By using this system, and by adopting a verbal code describing the particular light colour and number of flashes, it will be possible not only to listen to the radios switched to that particular channel but also to observe which engines or radios are operating on that channel. For instance, if the channel is identified as two flashes of the red light, then its code name would be "Red 2" and any listener hearing the code "Red 2" would merely have to observe all engines and radios which had a red light flashing twice to be able to identify which radios were switched to that particular channel.
Whereas this specification describes radios used in railroad engines and hand-carried by maintenance and yard crews, it will be apparent that radios and visual identification lights could be employed in almost any type of vehicle or mobile units in any location where multi-channel radios are used and where it is necessary to identify the particular channel being used by a certain group or section of people. Various changes may be made to the system without departing from the scope of the present invention.
In drawings which illustrate embodiments of the invention,
FIG. 1 is a schematic outline of a visual identification system for a multi-channel radio.
FIG. 2 is a schematic diagram of an identification light control unit.
Referring now to FIG. 1, a standard multi-channel transmitter-receiver radio 10 is shown mounted on a radio mounting base 11 having a multiplex connector lead 12 to a remote radio control head 13 with a microphone and speaker therein. A multiplex interconnect 14 from the radio mounting base 11 feeds to an identification light control unit 15. Leads 16 from this light control unit 15 connect to a mounting panel 17 having lights of different colours, such as a red light 18, a white light 19, and a blue light 20.
The radio control head 13 has a selector switch 21 for selecting a particular radio frequency channel. As well as selecting the radio channel, the electronic information is made available from the mounting base 11 through the interconnect 14 to the light control unit which automatically selects the number of flashes and the colour representing the selected channel and flashes the appropriate light for the appropriate number of flashes.
In one embodiment shown in FIG. 2, the interconnects 14 feed the signal representing the selected signal to a channel decoder 30 in the identification light control unit 15 which decodes the signal to one of twelve channels which feed through an OR gate 31 to 33 representing the colour selection and a flashing decoder 34 having a clock generator 35 to produce the pulse times for flashes and intervals as well as the long pause or eclipse time for resetting between a series of flashes. The pulses are signalled to AND gates 36 to 38 so that the correct light is signalled through lamp driver relays 39 to 41 thus lighting the correct coloured light 18 to 20 and produce the correct series of flashes. In the case of a locomotive, the roof display lights are powered from the locomotive battery from connections in the radio mounting base 11.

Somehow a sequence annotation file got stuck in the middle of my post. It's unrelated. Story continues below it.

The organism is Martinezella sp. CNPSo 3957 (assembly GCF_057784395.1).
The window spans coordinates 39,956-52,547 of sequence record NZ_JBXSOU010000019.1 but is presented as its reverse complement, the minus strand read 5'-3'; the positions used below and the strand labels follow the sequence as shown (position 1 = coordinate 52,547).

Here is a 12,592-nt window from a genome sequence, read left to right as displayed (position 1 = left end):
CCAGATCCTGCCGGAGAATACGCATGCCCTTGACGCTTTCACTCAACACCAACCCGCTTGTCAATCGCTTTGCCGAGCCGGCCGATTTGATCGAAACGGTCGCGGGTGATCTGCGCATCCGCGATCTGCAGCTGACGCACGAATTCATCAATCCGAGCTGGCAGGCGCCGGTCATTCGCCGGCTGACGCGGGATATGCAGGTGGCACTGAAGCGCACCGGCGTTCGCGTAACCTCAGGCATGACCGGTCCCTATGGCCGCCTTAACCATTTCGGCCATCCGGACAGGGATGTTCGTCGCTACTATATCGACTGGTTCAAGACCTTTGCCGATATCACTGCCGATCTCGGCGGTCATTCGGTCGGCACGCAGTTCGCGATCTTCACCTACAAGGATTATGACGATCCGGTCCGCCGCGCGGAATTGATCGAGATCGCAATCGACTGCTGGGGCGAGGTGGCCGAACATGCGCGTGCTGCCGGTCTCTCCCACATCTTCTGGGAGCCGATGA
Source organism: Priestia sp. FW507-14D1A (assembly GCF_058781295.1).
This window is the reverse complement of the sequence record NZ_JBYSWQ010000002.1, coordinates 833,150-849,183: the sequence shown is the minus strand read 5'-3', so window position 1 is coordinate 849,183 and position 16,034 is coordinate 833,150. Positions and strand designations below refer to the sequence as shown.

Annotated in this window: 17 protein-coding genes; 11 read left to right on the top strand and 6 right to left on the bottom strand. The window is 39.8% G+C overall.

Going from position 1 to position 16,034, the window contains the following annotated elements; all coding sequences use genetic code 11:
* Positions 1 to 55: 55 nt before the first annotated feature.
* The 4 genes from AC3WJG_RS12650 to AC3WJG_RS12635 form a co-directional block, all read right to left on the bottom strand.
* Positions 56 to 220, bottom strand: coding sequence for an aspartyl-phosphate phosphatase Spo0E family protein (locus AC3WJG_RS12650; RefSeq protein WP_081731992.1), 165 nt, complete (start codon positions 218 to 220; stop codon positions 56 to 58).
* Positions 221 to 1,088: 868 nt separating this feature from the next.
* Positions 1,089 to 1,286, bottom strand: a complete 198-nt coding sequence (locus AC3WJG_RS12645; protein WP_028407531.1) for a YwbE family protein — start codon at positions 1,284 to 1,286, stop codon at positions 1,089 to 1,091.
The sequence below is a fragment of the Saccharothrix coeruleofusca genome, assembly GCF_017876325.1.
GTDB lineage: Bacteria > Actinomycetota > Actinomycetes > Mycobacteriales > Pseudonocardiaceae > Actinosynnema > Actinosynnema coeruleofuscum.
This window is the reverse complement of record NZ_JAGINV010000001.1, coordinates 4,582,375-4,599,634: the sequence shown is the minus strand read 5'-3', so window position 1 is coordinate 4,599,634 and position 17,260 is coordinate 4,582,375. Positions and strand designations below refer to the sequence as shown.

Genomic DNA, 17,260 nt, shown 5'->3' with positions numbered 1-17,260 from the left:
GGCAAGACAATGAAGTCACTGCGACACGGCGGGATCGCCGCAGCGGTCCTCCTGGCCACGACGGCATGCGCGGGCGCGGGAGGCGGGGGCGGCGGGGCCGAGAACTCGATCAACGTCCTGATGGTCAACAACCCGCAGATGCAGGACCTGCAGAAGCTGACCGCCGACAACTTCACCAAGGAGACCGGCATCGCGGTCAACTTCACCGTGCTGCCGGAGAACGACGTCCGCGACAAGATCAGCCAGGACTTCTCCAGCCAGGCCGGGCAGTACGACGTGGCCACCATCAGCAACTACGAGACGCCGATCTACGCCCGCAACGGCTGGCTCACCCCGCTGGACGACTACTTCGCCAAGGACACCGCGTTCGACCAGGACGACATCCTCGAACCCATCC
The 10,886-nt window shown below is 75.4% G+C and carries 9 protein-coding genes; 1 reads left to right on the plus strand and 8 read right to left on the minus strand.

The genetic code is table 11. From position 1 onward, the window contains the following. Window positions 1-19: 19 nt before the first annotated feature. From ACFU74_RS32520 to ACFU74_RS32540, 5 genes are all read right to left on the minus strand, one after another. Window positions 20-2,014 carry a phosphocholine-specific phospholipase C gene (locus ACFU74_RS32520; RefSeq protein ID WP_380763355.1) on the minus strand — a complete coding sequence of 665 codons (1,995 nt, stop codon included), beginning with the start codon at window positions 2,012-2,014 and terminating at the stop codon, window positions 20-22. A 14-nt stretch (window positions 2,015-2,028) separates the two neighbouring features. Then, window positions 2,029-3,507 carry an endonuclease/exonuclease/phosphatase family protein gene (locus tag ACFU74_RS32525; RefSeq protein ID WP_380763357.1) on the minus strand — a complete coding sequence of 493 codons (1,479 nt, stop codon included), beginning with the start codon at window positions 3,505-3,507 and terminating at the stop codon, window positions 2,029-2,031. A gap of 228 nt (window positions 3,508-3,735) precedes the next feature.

In use, if an operator is told to use channel "Red 2", then he places the channel selector switch 21 on the radio control head 13 to this channel, and the identification light control unit 15, using the electronic signal from the mounting base 11, automatically and repeatedly flashes the red light 18 twice. Each series of flashes is followed by a predetermined long pause or eclipse, thus anyone observing the unit and seeing the light is immediately aware that the unit is tuned to channel "Red 2".
The flashing lights represent an information source rather than an alarm signal, and after field testing it was found that the preferred interval for a flash was from 1.2 to 1.7 seconds, the preferred interval between flashes was also from 1.2 to 1.7 seconds, and the long pause or eclipse between each series of flashes was preferably 3 to 5 seconds. These times proved the most easy to read for observers in the field.
In the case of a freight yard, yard engines are allotted a separate frequency channel for their own use to a limit of channels available in the radio 10, and the light identification on the roof indicates the particular frequency channel to which the radio is tuned. In the same way, a control tower above the freight yard has a similar visual identification system attached thereto so crews in the yard engines and on foot see immediately what channel the control tower is monitoring or using at a particular time. Thus, if there is a need for a yard engine, even of another channel, to speak to the control tower, he merely has to switch his own channel to that of the control tower and then can communicate with the tower.
Selection of the lights depends on the requirements. In the case of a yard engine, the flashes are sufficiently bright so that they can be seen from one end of the freight yard to the other. It has been found that globe lights similar to those used for navigation purposes on ships, can be seen for 360° around the display and for distances of up to 1900 meters in daylight.
Whereas the example illustrated herein has three lights and the radio has twelve channels, it will be apparent to those skilled in the art that more lights and channels could be utilized. It is generally found that four flashes is about the maximum number of desirable flashes, otherwise the problem of counting flashes can become time-consuming and mistakes can be made.
Whereas the system has been described mounted on a yard engine in a freight yard, it will be appreciated that the application can be used for other uses than railroads. Road vehicle loadings, container storage areas, shipping operations in the harbour are but some of the many uses to which this system may be applied.
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|U.S. Classification||455/159.2, 340/331, 455/77, 246/191, 340/332|
|Jun 4, 1982||AS||Assignment|
Owner name: CANADIAN NATIONAL RAILWAY; 935 DE LA GAUCHETIERE W
Free format text: ASSIGNMENT OF ASSIGNORS INTEREST.;ASSIGNOR:FIELD, ROBERT C.;REEL/FRAME:004012/0589
Effective date: 19820603
|Mar 29, 1988||REMI||Maintenance fee reminder mailed|
|Aug 28, 1988||LAPS||Lapse for failure to pay maintenance fees|
|Nov 15, 1988||FP||Expired due to failure to pay maintenance fee|
Effective date: 19880828